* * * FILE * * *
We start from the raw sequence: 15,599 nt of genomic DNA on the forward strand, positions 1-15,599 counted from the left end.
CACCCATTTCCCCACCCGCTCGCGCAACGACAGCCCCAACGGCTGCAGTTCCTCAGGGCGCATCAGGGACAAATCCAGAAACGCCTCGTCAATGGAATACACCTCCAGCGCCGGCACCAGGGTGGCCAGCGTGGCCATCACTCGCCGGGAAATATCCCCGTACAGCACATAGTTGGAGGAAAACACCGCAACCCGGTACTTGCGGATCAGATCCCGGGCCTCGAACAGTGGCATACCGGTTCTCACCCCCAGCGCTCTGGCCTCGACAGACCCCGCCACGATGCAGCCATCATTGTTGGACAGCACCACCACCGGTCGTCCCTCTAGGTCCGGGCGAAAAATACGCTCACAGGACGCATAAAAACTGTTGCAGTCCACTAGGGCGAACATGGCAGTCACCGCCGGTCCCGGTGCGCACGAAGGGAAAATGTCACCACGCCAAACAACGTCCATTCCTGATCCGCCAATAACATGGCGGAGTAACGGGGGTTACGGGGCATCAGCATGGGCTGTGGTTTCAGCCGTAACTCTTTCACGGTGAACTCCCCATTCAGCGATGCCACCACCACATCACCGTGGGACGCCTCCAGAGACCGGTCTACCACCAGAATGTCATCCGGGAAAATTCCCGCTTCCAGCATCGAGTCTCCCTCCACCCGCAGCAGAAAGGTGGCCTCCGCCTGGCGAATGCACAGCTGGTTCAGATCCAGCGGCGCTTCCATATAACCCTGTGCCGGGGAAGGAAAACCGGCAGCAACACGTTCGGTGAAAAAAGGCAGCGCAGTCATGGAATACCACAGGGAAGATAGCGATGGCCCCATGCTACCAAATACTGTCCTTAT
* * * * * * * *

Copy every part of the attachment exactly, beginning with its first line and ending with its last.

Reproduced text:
We start from the raw sequence: 15,599 nt of genomic DNA on the forward strand, positions 1-15,599 counted from the left end.
CACCCATTTCCCCACCCGCTCGCGCAACGACAGCCCCAACGGCTGCAGTTCCTCAGGGCGCATCAGGGACAAATCCAGAAACGCCTCGTCAATGGAATACACCTCCAGCGCCGGCACCAGGGTGGCCAGCGTGGCCATCACTCGCCGGGAAATATCCCCGTACAGCACATAGTTGGAGGAAAACACCGCAACCCGGTACTTGCGGATCAGATCCCGGGCCTCGAACAGTGGCATACCGGTTCTCACCCCCAGCGCTCTGGCCTCGACAGACCCCGCCACGATGCAGCCATCATTGTTGGACAGCACCACCACCGGTCGTCCCTCTAGGTCCGGGCGAAAAATACGCTCACAGGACGCATAAAAACTGTTGCAGTCCACTAGGGCGAACATGGCAGTCACCGCCGGTCCCGGTGCGCACGAAGGGAAAATGTCACCACGCCAAACAACGTCCATTCCTGATCCGCCAATAACATGGCGGAGTAACGGGGGTTACGGGGCATCAGCATGGGCTGTGGTTTCAGCCGTAACTCTTTCACGGTGAACTCCCCATTCAGCGATGCCACCACCACATCACCGTGGGACGCCTCCAGAGACCGGTCTACCACCAGAATGTCATCCGGGAAAATTCCCGCTTCCAGCATCGAGTCTCCCTCCACCCGCAGCAGAAAGGTGGCCTCCGCCTGGCGAATGCACAGCTGGTTCAGATCCAGCGGCGCTTCCATATAACCCTGTGCCGGGGAAGGAAAACCGGCAGCAACACGTTCGGTGAAAAAAGGCAGCGCAGTCATGGAATACCACAGGGAAGATAGCGATGGCCCCATGCTACCAAATACTGTCCTTAT